WE have an excellent contemporary example of the form, from a writer of now, Tim O’Connor, who gives us “The Baler.” In his story O’Connor expresses past hopes along with a disillusion which runs through many new writers. Amid a swiftly-changing world, an absence of faith in the future– in their future. As the editors of this site are from the long-beaten-down city of Detroit, we know that feeling well. As if the floor has dropped out from beneath you.

“The Baler” is a visit into a land alien to many Americans, the industrial world–

It’s the kind of scene you’d expect a factory worker to thrive in. The one where all the men at the bar are middle-aged and overweight. A majority of them have thick mustaches and wear thirty-year-old hats with retro beer logos on them. If you squint your eyes hard enough you can imagine them crushing cans of Schlitz, commiserating over another failed pennant race by the Tribe under the glow of a neon sign.

Thmas Hart Benton-Boomtown-mural

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(Art: “Detroit Industry” by Diego Rivera; “Boomtown” by Thomas Hart Benton.)

 

War Within the Literary World

Controversy

RIGHT NOW the U.S. literary world is divided over the Junot Diaz Controversy– the Pulitzer Prize-winning author accused of sexual harassment by an array of accusers. Which side is telling the truth? On which side should be our sympathies?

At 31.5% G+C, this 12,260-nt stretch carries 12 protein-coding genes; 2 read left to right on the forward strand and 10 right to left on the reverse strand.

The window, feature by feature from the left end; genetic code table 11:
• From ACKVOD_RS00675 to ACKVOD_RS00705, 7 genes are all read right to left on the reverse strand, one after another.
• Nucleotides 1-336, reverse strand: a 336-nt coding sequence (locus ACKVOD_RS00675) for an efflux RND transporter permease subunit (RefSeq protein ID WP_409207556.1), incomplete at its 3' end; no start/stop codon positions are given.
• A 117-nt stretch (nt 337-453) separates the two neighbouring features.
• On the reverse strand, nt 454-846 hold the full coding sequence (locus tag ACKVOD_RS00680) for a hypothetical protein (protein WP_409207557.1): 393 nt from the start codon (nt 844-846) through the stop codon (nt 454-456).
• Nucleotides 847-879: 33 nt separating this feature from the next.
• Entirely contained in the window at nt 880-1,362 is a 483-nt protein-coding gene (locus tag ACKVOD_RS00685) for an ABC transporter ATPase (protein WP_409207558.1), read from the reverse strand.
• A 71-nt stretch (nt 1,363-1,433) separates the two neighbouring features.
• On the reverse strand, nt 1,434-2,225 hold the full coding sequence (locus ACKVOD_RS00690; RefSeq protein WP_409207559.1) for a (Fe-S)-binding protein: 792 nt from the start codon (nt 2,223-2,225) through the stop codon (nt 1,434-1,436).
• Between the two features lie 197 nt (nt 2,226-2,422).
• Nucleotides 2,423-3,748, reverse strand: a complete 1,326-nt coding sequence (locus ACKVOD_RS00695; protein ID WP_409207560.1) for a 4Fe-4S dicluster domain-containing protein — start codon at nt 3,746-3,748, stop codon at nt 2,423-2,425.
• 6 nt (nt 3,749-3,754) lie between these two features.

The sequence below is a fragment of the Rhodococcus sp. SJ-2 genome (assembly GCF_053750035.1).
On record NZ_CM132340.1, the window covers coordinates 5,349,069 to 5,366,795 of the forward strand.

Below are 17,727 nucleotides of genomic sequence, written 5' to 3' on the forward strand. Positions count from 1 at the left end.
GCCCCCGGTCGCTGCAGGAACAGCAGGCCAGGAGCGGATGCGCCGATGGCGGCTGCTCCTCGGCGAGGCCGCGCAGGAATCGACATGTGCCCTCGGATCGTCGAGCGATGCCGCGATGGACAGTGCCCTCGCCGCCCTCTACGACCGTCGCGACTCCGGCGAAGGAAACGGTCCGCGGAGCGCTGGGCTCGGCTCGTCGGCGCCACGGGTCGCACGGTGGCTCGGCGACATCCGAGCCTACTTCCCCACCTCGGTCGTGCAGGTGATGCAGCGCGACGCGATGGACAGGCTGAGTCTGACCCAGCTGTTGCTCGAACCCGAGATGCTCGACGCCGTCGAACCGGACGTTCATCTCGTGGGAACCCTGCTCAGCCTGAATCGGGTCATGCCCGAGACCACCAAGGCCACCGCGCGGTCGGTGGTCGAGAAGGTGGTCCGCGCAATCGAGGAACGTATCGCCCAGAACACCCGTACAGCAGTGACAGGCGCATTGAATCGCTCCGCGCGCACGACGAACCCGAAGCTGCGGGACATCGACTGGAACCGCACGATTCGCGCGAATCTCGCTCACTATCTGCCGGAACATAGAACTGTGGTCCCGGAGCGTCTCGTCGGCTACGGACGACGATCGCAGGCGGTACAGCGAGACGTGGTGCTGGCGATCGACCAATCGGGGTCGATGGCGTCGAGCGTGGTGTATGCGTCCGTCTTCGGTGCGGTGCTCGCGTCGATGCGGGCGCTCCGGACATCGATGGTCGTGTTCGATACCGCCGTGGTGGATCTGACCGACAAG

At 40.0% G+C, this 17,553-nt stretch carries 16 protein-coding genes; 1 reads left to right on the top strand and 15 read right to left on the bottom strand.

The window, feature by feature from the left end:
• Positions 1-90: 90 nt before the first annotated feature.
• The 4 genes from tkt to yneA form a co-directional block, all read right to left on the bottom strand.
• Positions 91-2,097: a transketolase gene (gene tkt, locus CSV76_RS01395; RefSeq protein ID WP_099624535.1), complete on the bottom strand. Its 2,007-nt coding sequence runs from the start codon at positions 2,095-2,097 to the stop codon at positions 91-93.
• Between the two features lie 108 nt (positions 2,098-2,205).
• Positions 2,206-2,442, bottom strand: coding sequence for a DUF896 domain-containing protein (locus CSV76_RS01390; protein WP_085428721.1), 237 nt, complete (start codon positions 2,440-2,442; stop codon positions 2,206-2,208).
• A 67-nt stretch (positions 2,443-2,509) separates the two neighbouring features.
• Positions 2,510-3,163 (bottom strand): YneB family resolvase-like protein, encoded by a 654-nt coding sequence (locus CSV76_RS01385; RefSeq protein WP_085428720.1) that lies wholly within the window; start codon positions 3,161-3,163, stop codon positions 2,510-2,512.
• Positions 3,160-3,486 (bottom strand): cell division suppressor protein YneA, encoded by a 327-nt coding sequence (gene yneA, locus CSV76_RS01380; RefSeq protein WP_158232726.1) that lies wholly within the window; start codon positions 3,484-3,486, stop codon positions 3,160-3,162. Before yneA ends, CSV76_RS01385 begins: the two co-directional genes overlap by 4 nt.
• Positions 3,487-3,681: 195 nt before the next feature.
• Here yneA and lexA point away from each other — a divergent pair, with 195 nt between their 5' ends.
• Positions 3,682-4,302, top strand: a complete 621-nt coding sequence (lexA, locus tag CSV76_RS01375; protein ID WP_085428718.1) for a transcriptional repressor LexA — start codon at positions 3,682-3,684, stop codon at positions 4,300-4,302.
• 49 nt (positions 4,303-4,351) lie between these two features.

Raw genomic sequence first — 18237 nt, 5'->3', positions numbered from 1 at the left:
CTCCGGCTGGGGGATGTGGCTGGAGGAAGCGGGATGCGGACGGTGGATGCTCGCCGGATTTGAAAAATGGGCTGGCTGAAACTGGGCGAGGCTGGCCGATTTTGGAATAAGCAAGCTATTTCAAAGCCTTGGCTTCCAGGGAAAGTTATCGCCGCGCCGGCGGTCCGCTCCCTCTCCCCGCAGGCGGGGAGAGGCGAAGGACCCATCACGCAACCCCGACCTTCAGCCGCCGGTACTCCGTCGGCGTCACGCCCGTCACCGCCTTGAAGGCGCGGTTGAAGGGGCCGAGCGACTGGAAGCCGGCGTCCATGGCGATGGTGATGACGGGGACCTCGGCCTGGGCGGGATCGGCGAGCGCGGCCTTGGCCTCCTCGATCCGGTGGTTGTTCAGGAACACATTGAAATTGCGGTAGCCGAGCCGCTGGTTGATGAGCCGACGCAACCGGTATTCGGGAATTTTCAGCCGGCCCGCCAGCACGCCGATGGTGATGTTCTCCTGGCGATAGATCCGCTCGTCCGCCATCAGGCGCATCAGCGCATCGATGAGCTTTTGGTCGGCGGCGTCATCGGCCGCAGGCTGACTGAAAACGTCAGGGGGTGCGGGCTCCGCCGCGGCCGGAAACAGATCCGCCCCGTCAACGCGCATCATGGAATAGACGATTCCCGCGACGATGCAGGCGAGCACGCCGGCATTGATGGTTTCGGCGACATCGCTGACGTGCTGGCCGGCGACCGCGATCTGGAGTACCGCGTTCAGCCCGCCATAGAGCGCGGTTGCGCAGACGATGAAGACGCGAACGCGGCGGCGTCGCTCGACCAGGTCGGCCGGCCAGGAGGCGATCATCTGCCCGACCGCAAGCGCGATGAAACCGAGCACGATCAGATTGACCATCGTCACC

WE’VE been covering the issue at our News blog. Our 14th post on the topic, “System versus Zeitgeist,” looks at the politicization of the U.S. book world itself, giving context to what’s happening.

The post in the series which best expresses our author’s purpose might be this one, “Unlocking the Junot Diaz Puzzle.” 

Which side in the dispute will win? That is yet to be determined.

New York City Avant-Garde Invasion!

Feature

AS A POP LIT website we’re out to redefine the mainstream– but aren’t beyond occasional forays outside our familiar lines if the work deserves it. (Our roots are in the literary underground.) Even if the source of the unfamiliar material is that dreaded monster-metropolis of New York.

(Accompanying NYC music.)